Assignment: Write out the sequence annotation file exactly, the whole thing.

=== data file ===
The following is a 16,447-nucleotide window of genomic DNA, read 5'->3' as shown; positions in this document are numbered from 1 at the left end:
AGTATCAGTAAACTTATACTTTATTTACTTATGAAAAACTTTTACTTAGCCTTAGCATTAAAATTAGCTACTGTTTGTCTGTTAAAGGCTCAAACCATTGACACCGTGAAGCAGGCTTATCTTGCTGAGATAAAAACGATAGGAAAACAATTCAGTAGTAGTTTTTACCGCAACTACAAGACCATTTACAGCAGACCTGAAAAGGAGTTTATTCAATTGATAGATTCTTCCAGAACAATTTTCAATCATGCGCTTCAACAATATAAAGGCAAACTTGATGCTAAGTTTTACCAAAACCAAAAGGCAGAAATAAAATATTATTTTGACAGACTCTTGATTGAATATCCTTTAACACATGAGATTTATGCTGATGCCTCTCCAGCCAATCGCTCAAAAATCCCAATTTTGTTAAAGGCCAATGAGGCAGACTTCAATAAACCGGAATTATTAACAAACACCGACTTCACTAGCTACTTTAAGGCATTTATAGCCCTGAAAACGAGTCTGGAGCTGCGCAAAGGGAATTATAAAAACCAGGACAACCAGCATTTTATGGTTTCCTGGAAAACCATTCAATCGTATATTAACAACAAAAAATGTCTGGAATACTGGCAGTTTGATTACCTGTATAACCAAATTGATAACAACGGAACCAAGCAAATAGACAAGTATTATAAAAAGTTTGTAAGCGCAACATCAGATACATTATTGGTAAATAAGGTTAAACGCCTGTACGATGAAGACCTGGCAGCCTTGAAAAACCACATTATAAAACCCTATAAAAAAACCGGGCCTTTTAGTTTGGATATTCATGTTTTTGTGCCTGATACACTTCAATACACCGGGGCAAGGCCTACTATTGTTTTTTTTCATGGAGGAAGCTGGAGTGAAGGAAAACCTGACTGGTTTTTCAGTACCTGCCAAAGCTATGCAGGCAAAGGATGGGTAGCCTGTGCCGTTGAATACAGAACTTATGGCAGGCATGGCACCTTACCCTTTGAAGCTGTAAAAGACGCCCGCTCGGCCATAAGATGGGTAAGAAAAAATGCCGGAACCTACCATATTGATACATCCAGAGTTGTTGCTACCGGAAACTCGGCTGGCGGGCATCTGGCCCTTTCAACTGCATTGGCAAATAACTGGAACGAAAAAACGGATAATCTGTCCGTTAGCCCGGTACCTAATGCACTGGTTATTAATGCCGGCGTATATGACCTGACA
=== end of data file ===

The following is a 16,447-nucleotide window of genomic DNA, read 5'->3' as shown; positions in this document are numbered from 1 at the left end:
AGTATCAGTAAACTTATACTTTATTTACTTATGAAAAACTTTTACTTAGCCTTAGCATTAAAATTAGCTACTGTTTGTCTGTTAAAGGCTCAAACCATTGACACCGTGAAGCAGGCTTATCTTGCTGAGATAAAAACGATAGGAAAACAATTCAGTAGTAGTTTTTACCGCAACTACAAGACCATTTACAGCAGACCTGAAAAGGAGTTTATTCAATTGATAGATTCTTCCAGAACAATTTTCAATCATGCGCTTCAACAATATAAAGGCAAACTTGATGCTAAGTTTTACCAAAACCAAAAGGCAGAAATAAAATATTATTTTGACAGACTCTTGATTGAATATCCTTTAACACATGAGATTTATGCTGATGCCTCTCCAGCCAATCGCTCAAAAATCCCAATTTTGTTAAAGGCCAATGAGGCAGACTTCAATAAACCGGAATTATTAACAAACACCGACTTCACTAGCTACTTTAAGGCATTTATAGCCCTGAAAACGAGTCTGGAGCTGCGCAAAGGGAATTATAAAAACCAGGACAACCAGCATTTTATGGTTTCCTGGAAAACCATTCAATCGTATATTAACAACAAAAAATGTCTGGAATACTGGCAGTTTGATTACCTGTATAACCAAATTGATAACAACGGAACCAAGCAAATAGACAAGTATTATAAAAAGTTTGTAAGCGCAACATCAGATACATTATTGGTAAATAAGGTTAAACGCCTGTACGATGAAGACCTGGCAGCCTTGAAAAACCACATTATAAAACCCTATAAAAAAACCGGGCCTTTTAGTTTGGATATTCATGTTTTTGTGCCTGATACACTTCAATACACCGGGGCAAGGCCTACTATTGTTTTTTTTCATGGAGGAAGCTGGAGTGAAGGAAAACCTGACTGGTTTTTCAGTACCTGCCAAAGCTATGCAGGCAAAGGATGGGTAGCCTGTGCCGTTGAATACAGAACTTATGGCAGGCATGGCACCTTACCCTTTGAAGCTGTAAAAGACGCCCGCTCGGCCATAAGATGGGTAAGAAAAAATGCCGGAACCTACCATATTGATACATCCAGAGTTGTTGCTACCGGAAACTCGGCTGGCGGGCATCTGGCCCTTTCAACTGCATTGGCAAATAACTGGAACGAAAAAACGGATAATCTGTCCGTTAGCCCGGTACCTAATGCACTGGTTATTAATGCCGGCGTATATGACCTGACA